Debate Magazine

“I Will Mourn the Loss of Thousands of Precious Lives, but I Will Not Rejoice in the Death of One, Not Even an Enemy."

Posted on the 22 October 2011 by Humanwriter @roseforman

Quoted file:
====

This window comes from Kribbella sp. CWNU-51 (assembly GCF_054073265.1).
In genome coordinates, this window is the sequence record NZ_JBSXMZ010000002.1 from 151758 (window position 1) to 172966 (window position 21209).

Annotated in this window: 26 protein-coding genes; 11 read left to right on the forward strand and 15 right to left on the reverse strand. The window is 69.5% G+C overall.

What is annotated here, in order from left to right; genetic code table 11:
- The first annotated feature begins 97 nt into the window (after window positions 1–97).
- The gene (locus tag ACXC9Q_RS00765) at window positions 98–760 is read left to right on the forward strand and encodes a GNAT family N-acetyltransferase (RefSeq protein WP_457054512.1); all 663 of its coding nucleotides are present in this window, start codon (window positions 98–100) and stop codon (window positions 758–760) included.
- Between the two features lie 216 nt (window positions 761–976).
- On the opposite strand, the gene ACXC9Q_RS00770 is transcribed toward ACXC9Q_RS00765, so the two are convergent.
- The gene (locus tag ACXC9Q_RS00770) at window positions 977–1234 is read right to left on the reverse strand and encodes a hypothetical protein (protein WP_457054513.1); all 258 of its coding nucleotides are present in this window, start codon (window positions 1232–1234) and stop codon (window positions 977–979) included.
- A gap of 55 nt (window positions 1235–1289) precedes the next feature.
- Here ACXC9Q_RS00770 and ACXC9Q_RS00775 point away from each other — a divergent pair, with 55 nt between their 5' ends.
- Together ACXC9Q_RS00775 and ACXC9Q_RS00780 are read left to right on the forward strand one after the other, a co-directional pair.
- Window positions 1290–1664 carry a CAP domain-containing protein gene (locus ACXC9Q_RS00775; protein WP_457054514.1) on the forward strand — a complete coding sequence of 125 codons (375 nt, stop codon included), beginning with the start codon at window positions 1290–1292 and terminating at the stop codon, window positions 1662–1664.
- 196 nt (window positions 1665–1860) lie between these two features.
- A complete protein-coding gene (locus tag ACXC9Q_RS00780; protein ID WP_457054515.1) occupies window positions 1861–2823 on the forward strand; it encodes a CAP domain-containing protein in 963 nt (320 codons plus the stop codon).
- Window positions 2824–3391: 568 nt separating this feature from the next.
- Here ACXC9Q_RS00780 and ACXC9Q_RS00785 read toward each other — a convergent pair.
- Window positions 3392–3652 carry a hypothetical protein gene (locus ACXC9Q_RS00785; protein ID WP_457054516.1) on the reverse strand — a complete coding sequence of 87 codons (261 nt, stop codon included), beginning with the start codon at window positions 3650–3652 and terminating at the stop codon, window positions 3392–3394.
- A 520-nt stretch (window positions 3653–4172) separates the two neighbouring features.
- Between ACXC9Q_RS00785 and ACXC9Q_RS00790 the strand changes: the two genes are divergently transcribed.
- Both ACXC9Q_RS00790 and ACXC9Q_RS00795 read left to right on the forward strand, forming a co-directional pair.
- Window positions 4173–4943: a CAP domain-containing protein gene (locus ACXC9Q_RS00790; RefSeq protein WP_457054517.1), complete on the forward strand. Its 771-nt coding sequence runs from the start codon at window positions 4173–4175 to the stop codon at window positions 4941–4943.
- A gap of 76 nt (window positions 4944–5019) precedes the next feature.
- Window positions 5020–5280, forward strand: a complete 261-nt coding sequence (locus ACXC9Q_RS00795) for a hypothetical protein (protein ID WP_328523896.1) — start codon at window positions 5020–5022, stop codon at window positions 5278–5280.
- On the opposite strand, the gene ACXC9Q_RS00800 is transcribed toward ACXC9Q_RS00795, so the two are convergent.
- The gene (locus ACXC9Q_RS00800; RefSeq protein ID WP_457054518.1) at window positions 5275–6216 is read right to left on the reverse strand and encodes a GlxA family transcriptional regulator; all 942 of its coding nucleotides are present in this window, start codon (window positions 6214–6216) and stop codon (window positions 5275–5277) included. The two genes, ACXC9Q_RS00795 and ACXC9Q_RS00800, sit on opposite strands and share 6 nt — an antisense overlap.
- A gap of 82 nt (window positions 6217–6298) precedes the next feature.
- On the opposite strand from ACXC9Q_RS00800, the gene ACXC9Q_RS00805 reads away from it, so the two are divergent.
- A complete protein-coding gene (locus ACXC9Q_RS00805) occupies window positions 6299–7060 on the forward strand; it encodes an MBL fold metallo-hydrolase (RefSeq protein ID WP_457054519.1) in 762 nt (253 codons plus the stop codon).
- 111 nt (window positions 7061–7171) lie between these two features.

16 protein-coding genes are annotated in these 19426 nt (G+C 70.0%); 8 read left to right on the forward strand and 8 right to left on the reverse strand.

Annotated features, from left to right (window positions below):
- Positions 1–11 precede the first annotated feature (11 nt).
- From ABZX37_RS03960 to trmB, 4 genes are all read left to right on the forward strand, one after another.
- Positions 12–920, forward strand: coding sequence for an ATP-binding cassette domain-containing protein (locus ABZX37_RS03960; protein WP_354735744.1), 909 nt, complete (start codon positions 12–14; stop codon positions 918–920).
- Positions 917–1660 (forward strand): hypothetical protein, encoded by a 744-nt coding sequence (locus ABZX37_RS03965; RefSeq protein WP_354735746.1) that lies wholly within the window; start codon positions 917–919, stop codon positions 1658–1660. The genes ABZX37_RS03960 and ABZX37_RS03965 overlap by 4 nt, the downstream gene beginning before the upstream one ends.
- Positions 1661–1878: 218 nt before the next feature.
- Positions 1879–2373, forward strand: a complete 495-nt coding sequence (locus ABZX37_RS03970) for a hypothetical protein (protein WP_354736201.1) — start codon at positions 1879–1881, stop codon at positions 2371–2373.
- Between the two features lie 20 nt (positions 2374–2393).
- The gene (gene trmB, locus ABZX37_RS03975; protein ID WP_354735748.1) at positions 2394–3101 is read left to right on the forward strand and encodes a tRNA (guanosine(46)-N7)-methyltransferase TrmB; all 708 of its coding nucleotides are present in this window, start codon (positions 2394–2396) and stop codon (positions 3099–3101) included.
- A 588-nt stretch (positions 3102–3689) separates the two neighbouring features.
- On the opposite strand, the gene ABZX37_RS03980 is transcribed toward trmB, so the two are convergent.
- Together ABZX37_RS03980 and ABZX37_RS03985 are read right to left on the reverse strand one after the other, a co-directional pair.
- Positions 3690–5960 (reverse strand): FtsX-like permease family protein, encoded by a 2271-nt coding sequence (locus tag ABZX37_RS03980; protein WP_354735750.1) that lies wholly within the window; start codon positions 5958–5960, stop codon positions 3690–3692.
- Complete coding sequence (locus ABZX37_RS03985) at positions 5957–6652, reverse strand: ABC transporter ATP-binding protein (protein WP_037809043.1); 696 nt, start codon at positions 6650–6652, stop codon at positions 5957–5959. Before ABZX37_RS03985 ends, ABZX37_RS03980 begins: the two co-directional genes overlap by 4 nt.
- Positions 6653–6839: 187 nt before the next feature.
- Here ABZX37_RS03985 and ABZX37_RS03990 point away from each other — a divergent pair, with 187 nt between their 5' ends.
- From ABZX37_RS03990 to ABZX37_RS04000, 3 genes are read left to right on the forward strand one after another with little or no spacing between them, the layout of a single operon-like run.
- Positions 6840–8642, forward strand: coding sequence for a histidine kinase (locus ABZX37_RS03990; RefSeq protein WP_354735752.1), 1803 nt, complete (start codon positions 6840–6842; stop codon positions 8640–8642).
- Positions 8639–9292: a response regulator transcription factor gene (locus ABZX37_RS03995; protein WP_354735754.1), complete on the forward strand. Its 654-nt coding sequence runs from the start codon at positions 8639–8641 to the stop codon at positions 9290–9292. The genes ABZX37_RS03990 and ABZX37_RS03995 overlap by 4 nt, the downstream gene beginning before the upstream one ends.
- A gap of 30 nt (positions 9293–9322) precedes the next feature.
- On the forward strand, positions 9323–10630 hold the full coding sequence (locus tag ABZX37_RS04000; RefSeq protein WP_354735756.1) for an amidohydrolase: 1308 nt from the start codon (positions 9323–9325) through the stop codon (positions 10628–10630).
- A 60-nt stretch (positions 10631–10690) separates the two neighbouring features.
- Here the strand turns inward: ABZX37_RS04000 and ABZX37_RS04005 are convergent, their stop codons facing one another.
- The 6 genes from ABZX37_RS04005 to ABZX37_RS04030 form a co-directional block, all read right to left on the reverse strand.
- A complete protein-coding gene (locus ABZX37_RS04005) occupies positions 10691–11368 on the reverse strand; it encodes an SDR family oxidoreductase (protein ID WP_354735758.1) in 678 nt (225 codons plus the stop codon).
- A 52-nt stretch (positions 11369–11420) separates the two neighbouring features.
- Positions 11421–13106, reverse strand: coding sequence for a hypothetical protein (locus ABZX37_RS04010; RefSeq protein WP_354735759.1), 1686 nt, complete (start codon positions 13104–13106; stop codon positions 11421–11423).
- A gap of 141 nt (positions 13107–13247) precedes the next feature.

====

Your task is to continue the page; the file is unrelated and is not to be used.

So Colonel Gaddafi was killed this week. I couldn't help coming to the same conclusion as the UN: How did it happen? and why?The first thing I thought was how does the new Libyan government expect to fulfil their commitments of a free and fair democratic society? Democracy, by definition, applies to all. Including former dictating tyrants. No matter the outcome of a fair trial (most likely the noose as seen with Saddam Hussein), surely the people most affected by Gaddafi's reign would have felt that justice had been served. Death is an easy escape for someone who spent 42 years causing pain and suffering to innocent people. The New York Times said: "Col. Muammar el-Qaddafi of Libya died as he lived — violently." Gaddafi forced his way into power with a military coup in 1969, since then he ruled with force. To me, this does not bode well for the future government, if killing people without fair trial is the way that things are done by the National Transitional Council (NTC- the anti-Gaddafi forces) then how can a free and fair democracy be built on that basis? As the BBC said: "The killing of the colonel will do little to encourage Gaddafi loyalists of the NTC's ability to ensure a path of national healing." Admittedly, democracy will be a challenge for a state which has never enjoyed free elections and there is a long way to go from here to freedom of the people. 

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